Nitish Kumar is all set to be the chief minister of Bihar for the eighth time with new partners. Image Credit: PTI file

In India, Nitish Kumar, current and future chief minister of Bihar has had many monikers — “conscience Kumar,” “Kursi Kumar” (one who loves power) and the most recent “Paltu chacha” (turncoat uncle) given by Tejaswi Yadav, chief of the RJD (Rashtriya Janata Dal).

This bitterness has not ensued that Kumar and Yadav don’t team up again. Kumar has now dumped the Bharatiya Janata Party (BJP) to partner with Yadav and the Congress to form the government again in Bihar. In 2017 after winning the assembly election in partnership with the RJD, Kumar had abandoned his coalition and partnered a government with the BJP after making corruption accusations against Yadav.

The only constant Kumar, 71, believes is in power and office. So what got Kumar to dump the BJP? Ironically the BJP’s success as the hegemonic political party of India is making its allies run. Also the hard politics of deploying investigative agencies like Enforcement Directorate (ED), Central Bureau of Investigation (CBI) and income tax (IT) department against opposition leaders is causing a huge disquiet. Recently Sonia Gandhi, interim president of the Congress, was interrogated for three days by the ED. Earlier Rahul Gandhi was interrogated for five days.

All this gave Kumar pause as he was fearful that the BJP would break his party — Janata Dal (United) — like the way it panned out in Maharashtra where the BJP toppled the Uddhav Thackeray government by using Shiv Sena defectors.

Kumar has always had a very cold relationship with Prime Minister Narendra Modi and Home Minister Amit Shah. Kumar, who nurses prime ministerial ambitions, was extremely upset at the rise of Modi. He has been a minister in the Vajpayee cabinet in the federal government.

Nitish Kumar
JD (U) leader Nitish Kumar is felicitated by RJD leaders Tejashwi Yadav at former Bihar chief minister Rabri Devi's residence in Patna on August 16, 2022. Image Credit: ANI

A new grand alliance

Kumar and the other heavyweight regional party, RJD, have an electoral imperative to come together. Tejaswi and Lalu Yadav of the RJD have a near captive vote bank of 14.4 per cent of Yadavs. RJD has a hold on the 17 per cent Muslim voters in Bihar. Kumar brings the adi pichada (extremely backward castes) to the table. Kumar is a Kurmi, which is an electorally insignificant caste at four per cent in Bihar.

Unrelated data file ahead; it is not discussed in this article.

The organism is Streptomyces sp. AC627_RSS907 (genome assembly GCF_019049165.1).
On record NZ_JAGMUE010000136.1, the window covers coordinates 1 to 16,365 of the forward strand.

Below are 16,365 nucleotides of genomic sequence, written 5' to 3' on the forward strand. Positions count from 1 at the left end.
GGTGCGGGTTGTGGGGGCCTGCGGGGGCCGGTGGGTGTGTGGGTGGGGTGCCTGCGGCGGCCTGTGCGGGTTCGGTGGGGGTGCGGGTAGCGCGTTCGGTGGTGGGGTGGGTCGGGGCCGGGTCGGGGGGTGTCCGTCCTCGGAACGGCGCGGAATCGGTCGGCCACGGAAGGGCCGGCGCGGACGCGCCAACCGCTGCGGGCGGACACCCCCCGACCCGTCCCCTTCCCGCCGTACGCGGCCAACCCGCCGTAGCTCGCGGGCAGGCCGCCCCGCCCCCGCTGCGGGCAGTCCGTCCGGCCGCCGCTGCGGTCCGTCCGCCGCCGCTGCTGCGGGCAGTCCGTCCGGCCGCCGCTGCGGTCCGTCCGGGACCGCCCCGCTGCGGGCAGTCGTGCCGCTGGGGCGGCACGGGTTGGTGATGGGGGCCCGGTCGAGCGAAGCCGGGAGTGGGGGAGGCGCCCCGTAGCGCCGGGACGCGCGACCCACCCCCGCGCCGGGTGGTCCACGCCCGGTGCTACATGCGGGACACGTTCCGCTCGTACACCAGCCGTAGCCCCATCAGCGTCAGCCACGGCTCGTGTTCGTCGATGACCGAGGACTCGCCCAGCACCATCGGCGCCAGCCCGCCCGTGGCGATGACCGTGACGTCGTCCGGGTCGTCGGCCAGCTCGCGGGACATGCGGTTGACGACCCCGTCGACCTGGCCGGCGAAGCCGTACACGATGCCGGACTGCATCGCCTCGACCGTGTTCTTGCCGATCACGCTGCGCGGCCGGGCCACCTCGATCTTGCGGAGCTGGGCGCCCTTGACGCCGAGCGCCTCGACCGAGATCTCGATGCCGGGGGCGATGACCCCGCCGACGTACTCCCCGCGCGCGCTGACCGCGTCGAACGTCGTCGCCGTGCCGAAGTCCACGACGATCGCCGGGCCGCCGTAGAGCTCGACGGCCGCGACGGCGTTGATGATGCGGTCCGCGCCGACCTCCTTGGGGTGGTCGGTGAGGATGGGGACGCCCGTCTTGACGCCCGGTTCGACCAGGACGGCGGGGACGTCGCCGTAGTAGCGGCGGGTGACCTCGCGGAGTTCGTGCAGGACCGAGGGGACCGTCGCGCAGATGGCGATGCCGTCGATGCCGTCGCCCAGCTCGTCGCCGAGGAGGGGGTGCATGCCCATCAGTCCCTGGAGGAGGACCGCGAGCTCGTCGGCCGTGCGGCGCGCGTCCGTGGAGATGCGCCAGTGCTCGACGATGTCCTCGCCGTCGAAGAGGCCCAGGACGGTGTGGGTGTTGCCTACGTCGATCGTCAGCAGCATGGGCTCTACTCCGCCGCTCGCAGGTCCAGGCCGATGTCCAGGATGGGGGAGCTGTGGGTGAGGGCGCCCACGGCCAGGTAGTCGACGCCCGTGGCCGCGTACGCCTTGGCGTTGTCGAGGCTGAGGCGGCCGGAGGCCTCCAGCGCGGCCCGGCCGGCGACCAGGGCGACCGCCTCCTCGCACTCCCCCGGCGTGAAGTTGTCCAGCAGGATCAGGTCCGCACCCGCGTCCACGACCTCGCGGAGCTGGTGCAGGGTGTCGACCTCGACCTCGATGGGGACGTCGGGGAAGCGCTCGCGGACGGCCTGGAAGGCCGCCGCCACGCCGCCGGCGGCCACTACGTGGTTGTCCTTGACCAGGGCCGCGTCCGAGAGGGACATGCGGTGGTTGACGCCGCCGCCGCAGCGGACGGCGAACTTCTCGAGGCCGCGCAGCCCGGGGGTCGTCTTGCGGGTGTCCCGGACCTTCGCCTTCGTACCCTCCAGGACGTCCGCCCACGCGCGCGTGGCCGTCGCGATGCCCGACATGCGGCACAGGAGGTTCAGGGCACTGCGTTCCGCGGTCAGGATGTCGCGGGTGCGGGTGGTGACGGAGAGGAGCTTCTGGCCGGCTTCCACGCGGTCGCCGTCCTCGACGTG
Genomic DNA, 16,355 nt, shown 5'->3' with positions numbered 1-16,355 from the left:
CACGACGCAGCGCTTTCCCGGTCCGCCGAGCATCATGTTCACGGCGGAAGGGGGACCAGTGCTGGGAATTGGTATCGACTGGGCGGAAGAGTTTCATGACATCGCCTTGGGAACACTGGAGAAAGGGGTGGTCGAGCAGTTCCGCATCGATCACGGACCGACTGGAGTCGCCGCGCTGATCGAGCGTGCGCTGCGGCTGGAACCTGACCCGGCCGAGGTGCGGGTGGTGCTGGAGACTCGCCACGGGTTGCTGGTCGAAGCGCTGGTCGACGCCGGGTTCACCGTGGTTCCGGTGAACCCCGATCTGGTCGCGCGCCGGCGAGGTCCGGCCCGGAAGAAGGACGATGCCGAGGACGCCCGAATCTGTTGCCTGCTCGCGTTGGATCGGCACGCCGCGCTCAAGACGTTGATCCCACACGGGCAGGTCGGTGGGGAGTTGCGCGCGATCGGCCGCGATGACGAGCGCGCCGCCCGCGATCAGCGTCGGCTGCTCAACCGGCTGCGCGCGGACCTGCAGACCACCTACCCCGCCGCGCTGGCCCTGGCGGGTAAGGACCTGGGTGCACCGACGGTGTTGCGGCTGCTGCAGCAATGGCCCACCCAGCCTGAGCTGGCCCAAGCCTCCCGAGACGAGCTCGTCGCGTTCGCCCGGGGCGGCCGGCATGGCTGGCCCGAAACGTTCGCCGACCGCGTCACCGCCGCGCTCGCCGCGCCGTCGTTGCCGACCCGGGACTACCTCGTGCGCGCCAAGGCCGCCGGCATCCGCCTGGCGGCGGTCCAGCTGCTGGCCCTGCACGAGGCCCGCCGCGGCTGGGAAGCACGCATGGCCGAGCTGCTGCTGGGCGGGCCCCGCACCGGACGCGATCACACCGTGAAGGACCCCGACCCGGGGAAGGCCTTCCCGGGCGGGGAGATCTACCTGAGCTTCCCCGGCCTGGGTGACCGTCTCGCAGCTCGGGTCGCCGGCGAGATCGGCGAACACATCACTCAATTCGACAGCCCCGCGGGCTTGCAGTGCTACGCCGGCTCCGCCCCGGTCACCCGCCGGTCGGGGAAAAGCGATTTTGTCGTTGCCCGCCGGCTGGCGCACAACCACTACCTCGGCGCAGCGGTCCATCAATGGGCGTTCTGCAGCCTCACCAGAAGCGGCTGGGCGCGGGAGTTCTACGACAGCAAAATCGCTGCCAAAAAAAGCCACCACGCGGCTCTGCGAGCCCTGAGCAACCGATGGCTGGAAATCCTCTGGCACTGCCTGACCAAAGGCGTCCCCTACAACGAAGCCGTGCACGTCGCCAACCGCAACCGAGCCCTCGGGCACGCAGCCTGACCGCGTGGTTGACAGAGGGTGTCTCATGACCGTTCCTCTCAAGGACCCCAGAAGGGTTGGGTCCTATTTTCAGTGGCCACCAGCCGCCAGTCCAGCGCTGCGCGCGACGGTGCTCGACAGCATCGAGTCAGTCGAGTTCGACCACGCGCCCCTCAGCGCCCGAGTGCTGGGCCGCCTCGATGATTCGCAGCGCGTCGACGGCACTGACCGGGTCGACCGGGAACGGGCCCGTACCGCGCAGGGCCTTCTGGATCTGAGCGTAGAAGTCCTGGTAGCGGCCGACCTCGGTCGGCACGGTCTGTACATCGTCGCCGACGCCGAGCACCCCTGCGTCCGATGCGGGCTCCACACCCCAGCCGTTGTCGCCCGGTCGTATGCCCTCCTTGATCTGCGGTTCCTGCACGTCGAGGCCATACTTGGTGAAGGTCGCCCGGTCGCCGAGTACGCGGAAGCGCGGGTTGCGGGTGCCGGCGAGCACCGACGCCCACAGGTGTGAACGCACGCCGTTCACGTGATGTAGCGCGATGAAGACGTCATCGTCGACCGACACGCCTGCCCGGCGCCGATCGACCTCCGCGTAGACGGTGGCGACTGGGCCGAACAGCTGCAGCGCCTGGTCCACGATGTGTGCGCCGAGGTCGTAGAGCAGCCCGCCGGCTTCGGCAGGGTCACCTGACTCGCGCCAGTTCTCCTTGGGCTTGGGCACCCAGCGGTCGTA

To remain in power, Kumar needs the RJD, which is now game. Sonia Gandhi reportedly intervened with Lalu Yadav (with whom she has an excellent political equation) to bat for Kumar who has been in touch with her. Yadav counselled son Tejaswi to forgive and forget and let Kumar return.

Yadav who has had a tough political schooling with his father — either in jail or hospitals — finally agreed to let Kumar in again.

A complicated relationship

The BJP had long suffered Kumar’s snubs. The Bihar chief minister refused to attend a NITI Aayog (apex public policy agency of the Government of India, tasked with catalysing economic development) meeting chaired by Modi last week. He also didn’t turn up for a dinner in honour of President Droupadi Murmu.

Earlier, when protests against the Agneepath recruitment scheme (Modi government’s plan to replace long-term employment with pensions for new military recruits with four-year contracts) broke out in Bihar, Kumar did not control the situation leaving BJP leaders to publicly complain of his inaction. Shah finally sent in central forces. Even on the caste census (enumeration of population), Kumar refused to toe the BJP’s line and decided to do a mini-census in Bihar.

This permanently complicated relationship status with the BJP was no longer feasible and had to end. And, it has ended. Kumar is all set to be the chief minister of Bihar for the eighth time with new partners. The business of power will go on for Kumar.